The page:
“Just Do It” Doesn’t Work When You’re Depressed

And not being able to take that advice can make you feel worse

Karla Starr

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The well-intentioned Brad Stulberg, a performance coach and author, has recently written some pieces on “Behavioral Activation,” a premise revolving around the idea that motivation and energy follow action. Don’t wait until you feel like doing something, he says — just do it. The old adage “Move a muscle, change a thought” is one of the hallmarks of Cognitive Behavioral Therapy, Acceptance and Commitment Therapy, and recovery. (The Behavioral Activation System, or BAS, played a key role in the chapter on confidence in my first book.) As he writes:

The extreme example of clinical depression is useful. For many people, it manifests as a feeling of nothing mattering, an intense apathy, a fatigue so bad it is painful. But depression hates a moving target. The best way out is to force yourself to get going, even, and perhaps especially, when you don’t want to.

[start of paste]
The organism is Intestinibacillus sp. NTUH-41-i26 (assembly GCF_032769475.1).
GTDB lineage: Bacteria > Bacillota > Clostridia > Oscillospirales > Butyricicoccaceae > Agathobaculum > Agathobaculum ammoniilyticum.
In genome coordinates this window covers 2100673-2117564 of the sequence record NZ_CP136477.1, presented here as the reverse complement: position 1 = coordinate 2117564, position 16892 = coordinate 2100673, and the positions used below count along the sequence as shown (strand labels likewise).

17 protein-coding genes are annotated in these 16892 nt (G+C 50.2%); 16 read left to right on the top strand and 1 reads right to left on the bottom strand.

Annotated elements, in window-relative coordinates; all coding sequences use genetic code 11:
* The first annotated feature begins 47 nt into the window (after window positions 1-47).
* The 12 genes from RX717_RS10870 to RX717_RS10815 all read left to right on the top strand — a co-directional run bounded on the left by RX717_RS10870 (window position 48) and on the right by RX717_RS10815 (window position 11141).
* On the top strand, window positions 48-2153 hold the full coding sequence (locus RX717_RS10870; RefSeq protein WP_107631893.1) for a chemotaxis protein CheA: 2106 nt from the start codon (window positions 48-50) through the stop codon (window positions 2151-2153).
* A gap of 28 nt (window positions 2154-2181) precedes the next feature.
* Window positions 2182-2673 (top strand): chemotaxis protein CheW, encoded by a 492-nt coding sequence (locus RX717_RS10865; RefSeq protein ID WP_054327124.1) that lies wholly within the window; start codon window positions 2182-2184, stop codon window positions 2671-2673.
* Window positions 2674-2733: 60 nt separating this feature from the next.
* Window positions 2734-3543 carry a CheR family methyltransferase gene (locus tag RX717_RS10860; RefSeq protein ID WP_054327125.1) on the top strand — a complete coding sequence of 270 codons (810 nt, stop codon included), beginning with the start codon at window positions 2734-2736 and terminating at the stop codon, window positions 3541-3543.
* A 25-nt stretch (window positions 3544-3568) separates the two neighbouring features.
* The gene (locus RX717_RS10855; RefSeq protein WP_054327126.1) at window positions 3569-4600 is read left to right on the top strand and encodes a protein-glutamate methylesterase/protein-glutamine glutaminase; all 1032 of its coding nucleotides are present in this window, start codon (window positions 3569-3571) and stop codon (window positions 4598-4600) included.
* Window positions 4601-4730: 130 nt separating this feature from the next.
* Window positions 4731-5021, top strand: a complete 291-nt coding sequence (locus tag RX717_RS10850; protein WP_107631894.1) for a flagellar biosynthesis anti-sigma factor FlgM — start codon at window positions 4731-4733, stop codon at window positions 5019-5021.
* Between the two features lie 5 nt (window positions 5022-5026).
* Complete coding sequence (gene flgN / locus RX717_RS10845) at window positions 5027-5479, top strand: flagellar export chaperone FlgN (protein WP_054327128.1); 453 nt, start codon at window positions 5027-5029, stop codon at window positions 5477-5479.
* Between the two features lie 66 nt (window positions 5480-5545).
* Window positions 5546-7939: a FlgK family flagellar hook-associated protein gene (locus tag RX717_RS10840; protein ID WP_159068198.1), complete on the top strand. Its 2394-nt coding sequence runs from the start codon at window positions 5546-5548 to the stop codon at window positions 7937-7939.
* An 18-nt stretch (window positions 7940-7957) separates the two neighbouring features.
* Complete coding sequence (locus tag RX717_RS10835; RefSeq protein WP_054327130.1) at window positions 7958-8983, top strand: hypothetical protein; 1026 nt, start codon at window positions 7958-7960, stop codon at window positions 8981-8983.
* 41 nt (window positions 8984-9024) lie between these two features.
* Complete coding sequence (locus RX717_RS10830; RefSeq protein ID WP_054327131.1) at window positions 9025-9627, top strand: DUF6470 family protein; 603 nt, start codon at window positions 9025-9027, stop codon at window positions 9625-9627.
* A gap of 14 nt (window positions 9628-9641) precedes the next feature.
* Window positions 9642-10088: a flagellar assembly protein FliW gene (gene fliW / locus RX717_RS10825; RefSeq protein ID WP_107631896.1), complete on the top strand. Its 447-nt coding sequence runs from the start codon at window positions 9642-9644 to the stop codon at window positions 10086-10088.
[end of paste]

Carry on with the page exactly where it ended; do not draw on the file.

Got that? If you’re depressed and can’t do anything, simply force yourself to do something. As someone who has suffered from clinical depression, I can say:

“Force yourself to get going” is great advice for some people, but the one thing you cannot do when you’re depressed.

Photo by Pixabay on Pexels

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Karla Starr

Speaker & author x2, inc. Making Numbers Count (w/ Chip Heath). Behavioral science, cultural history, numbers.